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Gainesville's Tommy Aaron honored during celebration at Chattahoochee to mark 50 years since winning 1973 Masters
Gainesville's Tommy Aaron chats with supporters during the 50-year celebration of his victory at the 1973 Masters at the Chattahoochee Golf Club Grill on March 28, 2023. Photo by Bill Murphy

Tuesday’s celebration was a night that Gainesville’s Tommy Aaron said he’ll never forget. 

Starting in the early evening, supporters gathered to commemorate it being 50 years since his thrilling come-from-behind win at the 1973 Masters. 

The 86-year-old was able to share many laughs and relive countless stories over drinks with those who are closest to him, some who actually attended the Masters that Aaron won. 

Then, Aaron was able to show his witty humor and pinpoint ability to remember pivotal moments of his humble golf beginnings on the former nine-hole course, which is where Longwood Park now stands. 

There were also several re-recorded video messages, including one from his longtime friend and six-time Masters champion Jack Nicklaus, that were shown to the approximately 100-200 people in attendance for the festivities at the Chattahoochee Golf Club Grill. 

Aaron also received video messages of support from Billy Payne, the former chairman of Augusta National, along with another from Governor Brian Kemp. 

Once his time at the microphone came to a close, Aaron made it abundantly clear that the kind gestures were profoundly appreciated.

“This has been a special night that will remain way up there in my memory bank,” Aaron said. 

To mark Tommy Aaron Day, a state resolution was passed, spearheaded by State Representative Matt Dubnik, of Gainesville.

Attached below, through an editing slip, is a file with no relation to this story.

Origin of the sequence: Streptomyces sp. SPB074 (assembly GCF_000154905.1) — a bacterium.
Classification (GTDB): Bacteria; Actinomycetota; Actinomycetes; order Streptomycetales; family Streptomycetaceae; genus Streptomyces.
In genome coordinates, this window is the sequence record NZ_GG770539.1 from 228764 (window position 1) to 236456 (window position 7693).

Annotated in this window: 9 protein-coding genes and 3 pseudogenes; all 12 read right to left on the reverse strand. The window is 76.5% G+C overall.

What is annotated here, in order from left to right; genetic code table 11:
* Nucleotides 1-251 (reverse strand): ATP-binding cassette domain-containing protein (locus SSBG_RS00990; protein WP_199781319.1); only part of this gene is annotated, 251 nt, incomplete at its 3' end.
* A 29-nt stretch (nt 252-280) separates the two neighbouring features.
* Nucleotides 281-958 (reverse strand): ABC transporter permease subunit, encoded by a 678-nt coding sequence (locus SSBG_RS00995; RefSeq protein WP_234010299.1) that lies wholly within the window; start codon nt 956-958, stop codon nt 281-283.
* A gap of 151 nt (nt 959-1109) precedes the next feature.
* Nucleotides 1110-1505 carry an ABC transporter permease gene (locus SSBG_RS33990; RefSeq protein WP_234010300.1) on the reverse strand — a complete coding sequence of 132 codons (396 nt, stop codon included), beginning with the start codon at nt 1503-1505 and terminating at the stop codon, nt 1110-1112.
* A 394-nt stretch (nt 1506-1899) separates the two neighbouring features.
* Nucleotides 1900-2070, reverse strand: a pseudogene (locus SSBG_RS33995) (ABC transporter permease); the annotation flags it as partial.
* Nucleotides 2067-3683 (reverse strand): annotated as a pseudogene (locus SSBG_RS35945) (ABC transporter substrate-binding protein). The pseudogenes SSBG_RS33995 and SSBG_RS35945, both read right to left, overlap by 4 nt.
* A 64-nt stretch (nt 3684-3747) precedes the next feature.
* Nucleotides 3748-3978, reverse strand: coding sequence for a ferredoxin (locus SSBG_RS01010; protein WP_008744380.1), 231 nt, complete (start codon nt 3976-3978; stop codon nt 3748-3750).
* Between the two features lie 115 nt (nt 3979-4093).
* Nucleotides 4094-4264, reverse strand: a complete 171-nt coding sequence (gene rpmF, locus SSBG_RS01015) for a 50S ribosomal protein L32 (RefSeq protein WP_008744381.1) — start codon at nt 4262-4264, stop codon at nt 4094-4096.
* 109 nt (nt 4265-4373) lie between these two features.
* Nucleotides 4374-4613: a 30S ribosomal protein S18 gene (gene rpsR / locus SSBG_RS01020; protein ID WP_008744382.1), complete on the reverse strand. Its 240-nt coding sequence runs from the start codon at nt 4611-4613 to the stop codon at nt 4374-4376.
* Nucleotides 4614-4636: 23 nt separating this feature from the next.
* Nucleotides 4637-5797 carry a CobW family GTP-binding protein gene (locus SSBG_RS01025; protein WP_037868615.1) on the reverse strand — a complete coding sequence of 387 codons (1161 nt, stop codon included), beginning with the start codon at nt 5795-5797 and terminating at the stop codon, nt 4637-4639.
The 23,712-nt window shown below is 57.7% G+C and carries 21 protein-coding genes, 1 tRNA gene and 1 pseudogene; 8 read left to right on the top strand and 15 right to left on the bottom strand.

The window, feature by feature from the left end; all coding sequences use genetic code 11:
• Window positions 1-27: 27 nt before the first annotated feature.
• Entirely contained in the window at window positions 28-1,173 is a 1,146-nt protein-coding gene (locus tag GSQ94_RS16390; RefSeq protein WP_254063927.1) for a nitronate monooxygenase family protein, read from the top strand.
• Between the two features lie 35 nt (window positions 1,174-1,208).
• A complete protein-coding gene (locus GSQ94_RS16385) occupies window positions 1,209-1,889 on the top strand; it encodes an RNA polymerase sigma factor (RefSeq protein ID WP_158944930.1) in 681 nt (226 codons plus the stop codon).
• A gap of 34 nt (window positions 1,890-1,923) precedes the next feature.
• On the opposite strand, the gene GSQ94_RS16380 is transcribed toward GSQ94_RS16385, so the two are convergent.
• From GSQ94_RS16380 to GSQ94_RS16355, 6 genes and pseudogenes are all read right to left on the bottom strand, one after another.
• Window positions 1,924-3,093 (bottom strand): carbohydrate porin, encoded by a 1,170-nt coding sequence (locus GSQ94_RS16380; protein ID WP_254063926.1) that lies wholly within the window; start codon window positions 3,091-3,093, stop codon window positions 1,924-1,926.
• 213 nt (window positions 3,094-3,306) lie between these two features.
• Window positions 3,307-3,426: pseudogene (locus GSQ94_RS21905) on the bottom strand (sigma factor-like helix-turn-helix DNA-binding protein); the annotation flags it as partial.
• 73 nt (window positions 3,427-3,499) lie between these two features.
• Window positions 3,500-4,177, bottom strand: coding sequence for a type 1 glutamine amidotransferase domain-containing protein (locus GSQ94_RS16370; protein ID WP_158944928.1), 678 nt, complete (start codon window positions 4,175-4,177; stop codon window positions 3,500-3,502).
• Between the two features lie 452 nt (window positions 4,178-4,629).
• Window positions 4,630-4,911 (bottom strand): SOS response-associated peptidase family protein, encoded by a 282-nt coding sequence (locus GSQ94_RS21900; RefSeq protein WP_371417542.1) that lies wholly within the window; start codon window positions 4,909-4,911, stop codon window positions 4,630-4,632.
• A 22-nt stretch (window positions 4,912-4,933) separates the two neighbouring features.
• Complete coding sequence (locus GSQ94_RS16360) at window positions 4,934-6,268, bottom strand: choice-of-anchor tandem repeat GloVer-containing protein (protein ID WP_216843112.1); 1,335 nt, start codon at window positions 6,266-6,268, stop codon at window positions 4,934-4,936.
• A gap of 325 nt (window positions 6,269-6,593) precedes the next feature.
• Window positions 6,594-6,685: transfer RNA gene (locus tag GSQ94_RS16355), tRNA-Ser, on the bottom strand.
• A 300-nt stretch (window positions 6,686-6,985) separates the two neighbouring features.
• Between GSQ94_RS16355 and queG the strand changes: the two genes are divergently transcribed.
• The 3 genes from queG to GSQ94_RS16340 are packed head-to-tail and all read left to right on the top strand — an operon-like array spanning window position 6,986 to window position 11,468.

Gainesville City School board member Sammy Smith also spoke and revealed its own proclamation to honor Aaron, along with naming the space for the golf program in the Student Activities Center at Gainesville High the Tommy Aaron Golf Suite. 

Also, the Chattahoochee Golf Club Grille will start its own Tommy Aaron memorabilia wall, which was started with an autographed picture from the 1973 green jacket ceremony with Aaron and Nicklaus. 

As for his golf career, Aaron made it clear getting to the top was no easy ride. 

Back then, there was not big money on the table. 

“People didn’t hesitate to tell me I was wasting my time playing golf,” Aaron said. 

However, Aaron started to cobble together a career in the early 1960s and slowly accumulated decent checks for finishing high at events. 

That was the catalyst he needed to keep going. 

Then in 1973, it all came together. 

On his final round, Aaron shot a marvelous 4-under-par 68, the same score as his opening round, to win by one stroke against JC Snead, who missed a potential birdie putt to tie it on No. 18 that would have forced an 18-hole playoff the following day. 

For his career, Aaron racked up four Top-10 finishes at The Masters before winning it all. 

Aaron was also the oldest player to ever make the weekend cut at the Masters when he did so as a 63-year-old in 2000. 

His highest other finish at a major was when Aaron tied for second at the 1972 PGA Championship. 

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